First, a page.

In the landscape of live visual tools, Isadora is something special. Despite being known mostly in certain circles – its name itself is a nod to the world of dance (Isadora Duncan) – it’s uniquely adept in those worlds. When it comes to mixing live visuals and interactivity with modern dance and theater, for instance, Isadora (now on both Mac and Windows) is essential.

Why Isadora

I always had special admiration for Isadora, and its creator, Mark Coniglio. In fact, his was one of the first computer performance tools I ever saw – his original project, called Interactor. I was struck with the way that it was built from a performer’s perspective, organized into scenes and behaviors. That same mentality is part of the DNA of Isadora. Mark also has had a key role in dance technology, as co-founder of his troupe Troika Ranch, and by being a leader in helping choreographers work with tech. (I got to work with him in a residency at Dance Theater Workshop.)

The Werkstatt was accompanied by a residency at Lake Studios, pairing the media of technology and dance. Photo by Dario J Laganà "Norte" Photography — with Daria Kaufman, Hen Ni Hen, Akkamiau Kočičí, Alessandra AiKia Werkstatt and Mark Coniglio.

The Werkstatt was accompanied by a residency at Lake Studios, pairing the media of technology and dance. Photo by Dario J Laganà “Norte” Photography — with Daria Kaufman, Hen Ni Hen, Akkamiau Kočičí, Alessandra AiKia Werkstatt and Mark Coniglio.

Isadora does what other tools do – it’s an environment for bringing together lots of different media, and creating custom interactive patches for working with that media. So like Jitter or TouchDesigner or Quartz Composer, you can work with video and sound and 3D materials and physical sensors and robotics, combined into whatever you might desire for your particular performance / installation / whatever. What makes Isadora special is that it is uniquely approachable for people who aren’t necessarily adept at this sort of patching. It scales perhaps better than any of these other tools from the basics to more advanced applications.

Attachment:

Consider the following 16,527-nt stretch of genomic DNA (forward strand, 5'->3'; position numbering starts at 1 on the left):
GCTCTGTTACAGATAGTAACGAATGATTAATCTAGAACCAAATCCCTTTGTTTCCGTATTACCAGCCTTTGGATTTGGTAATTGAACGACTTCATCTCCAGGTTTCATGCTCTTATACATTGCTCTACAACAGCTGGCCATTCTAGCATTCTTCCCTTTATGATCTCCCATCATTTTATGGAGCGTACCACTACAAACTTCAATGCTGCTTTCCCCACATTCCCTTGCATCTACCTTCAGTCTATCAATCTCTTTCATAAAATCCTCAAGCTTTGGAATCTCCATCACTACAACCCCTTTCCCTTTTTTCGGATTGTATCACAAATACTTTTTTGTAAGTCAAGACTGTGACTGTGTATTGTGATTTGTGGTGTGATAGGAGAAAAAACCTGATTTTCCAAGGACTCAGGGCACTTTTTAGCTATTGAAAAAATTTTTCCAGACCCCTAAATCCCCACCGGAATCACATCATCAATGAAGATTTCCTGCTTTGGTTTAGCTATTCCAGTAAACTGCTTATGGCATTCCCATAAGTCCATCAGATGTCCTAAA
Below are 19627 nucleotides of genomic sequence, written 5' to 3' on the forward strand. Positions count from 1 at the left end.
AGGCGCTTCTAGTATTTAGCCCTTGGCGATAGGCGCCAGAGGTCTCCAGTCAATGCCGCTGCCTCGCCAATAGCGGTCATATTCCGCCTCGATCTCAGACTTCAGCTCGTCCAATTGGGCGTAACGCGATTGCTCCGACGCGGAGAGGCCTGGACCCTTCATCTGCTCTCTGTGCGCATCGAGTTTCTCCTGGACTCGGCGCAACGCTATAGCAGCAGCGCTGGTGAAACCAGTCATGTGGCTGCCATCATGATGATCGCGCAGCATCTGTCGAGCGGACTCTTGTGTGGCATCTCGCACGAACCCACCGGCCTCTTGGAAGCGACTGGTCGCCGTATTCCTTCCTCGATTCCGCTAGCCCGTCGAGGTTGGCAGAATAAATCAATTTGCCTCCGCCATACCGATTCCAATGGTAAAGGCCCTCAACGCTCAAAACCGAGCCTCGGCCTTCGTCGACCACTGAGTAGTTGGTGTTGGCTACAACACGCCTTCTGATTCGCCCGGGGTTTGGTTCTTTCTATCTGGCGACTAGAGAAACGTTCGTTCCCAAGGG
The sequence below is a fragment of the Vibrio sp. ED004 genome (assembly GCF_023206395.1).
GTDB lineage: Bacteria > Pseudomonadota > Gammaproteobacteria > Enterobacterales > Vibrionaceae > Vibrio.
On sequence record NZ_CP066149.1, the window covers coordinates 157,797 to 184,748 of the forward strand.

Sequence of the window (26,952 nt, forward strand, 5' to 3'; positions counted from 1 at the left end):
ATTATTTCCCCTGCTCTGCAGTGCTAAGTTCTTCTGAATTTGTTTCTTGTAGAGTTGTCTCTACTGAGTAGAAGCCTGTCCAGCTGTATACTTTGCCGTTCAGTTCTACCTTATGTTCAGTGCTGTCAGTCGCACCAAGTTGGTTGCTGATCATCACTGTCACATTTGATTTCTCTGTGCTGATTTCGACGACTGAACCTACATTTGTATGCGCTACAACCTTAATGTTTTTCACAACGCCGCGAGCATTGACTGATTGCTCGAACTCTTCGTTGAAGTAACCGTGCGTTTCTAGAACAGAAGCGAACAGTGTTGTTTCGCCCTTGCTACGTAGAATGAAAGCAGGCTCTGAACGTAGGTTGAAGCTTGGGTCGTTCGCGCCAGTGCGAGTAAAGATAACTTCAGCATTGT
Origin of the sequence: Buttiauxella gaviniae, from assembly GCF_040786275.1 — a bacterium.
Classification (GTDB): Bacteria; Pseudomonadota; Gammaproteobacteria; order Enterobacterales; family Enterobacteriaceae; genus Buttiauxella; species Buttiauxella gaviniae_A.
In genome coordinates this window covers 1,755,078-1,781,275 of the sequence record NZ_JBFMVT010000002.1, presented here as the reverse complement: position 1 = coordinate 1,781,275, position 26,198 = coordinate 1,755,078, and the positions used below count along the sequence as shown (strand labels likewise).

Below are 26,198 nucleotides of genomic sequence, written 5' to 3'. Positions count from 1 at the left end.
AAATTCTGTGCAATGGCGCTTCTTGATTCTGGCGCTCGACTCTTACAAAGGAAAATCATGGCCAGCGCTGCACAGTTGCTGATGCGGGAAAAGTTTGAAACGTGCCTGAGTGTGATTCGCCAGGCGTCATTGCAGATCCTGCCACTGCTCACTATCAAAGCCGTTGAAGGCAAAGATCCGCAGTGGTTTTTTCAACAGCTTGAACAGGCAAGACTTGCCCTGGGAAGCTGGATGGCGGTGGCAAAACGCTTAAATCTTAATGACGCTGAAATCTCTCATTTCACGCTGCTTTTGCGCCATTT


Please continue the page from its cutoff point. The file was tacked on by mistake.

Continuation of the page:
Now, that said, Isadora has lagged behind some rivals when it comes to high performance applications of modern graphics cards. And that’s why it’s important to talk about it now – because that’s changing.

Isadora reached a critical moment in its history last week in Berlin – a significant upgrade coinciding with a first festival of workshops and performances.

Isadora Werkstatt

Berlin was host to a gathering of Isadora aficionados dubbed the Werkstatt – a week of performances, discussions, and education around the tool.

That event launched with a keynote by Mark, who began by taking a moment to appreciate the people who gathered around the tool in the first place. “I built it for me,” he began ” — and here you all are.”

Isadora it seems is opening a new chapter, not only in the event, but in a renewed effort to deliver what people want the tool to do. First, they’re re-branding – now it’s a “creativity server,” not a “media server.” (Isadora faces the problem that tools like Max/MSP/Jitter do – what do you call a tool that does nothing and everything? But that seems a nice solution.)

Here’s a look at some of what happened (video by Alexander Nantschev):

And some pics of one of the workshop:



Isadora 2.5

And there are new features.

Updated UI. 2.5 has a cleaned-up UI, now with more compact icons in its toolkit rather than names, and a Favorites section that lets you store your favorite Actors (Isadora’s term for objects/modules). There’s a new logo, too.


Zoomable. 2.5 also has unlimited zoom in and out, and a draggable interface. “This is the thing people have been asking me for for twelve years,” said Mark introducing this feature. That’s increasingly becoming an essential for modern patching environments. It’s not nearly as pretty as TouchDesigner’s implementation, but it does the job.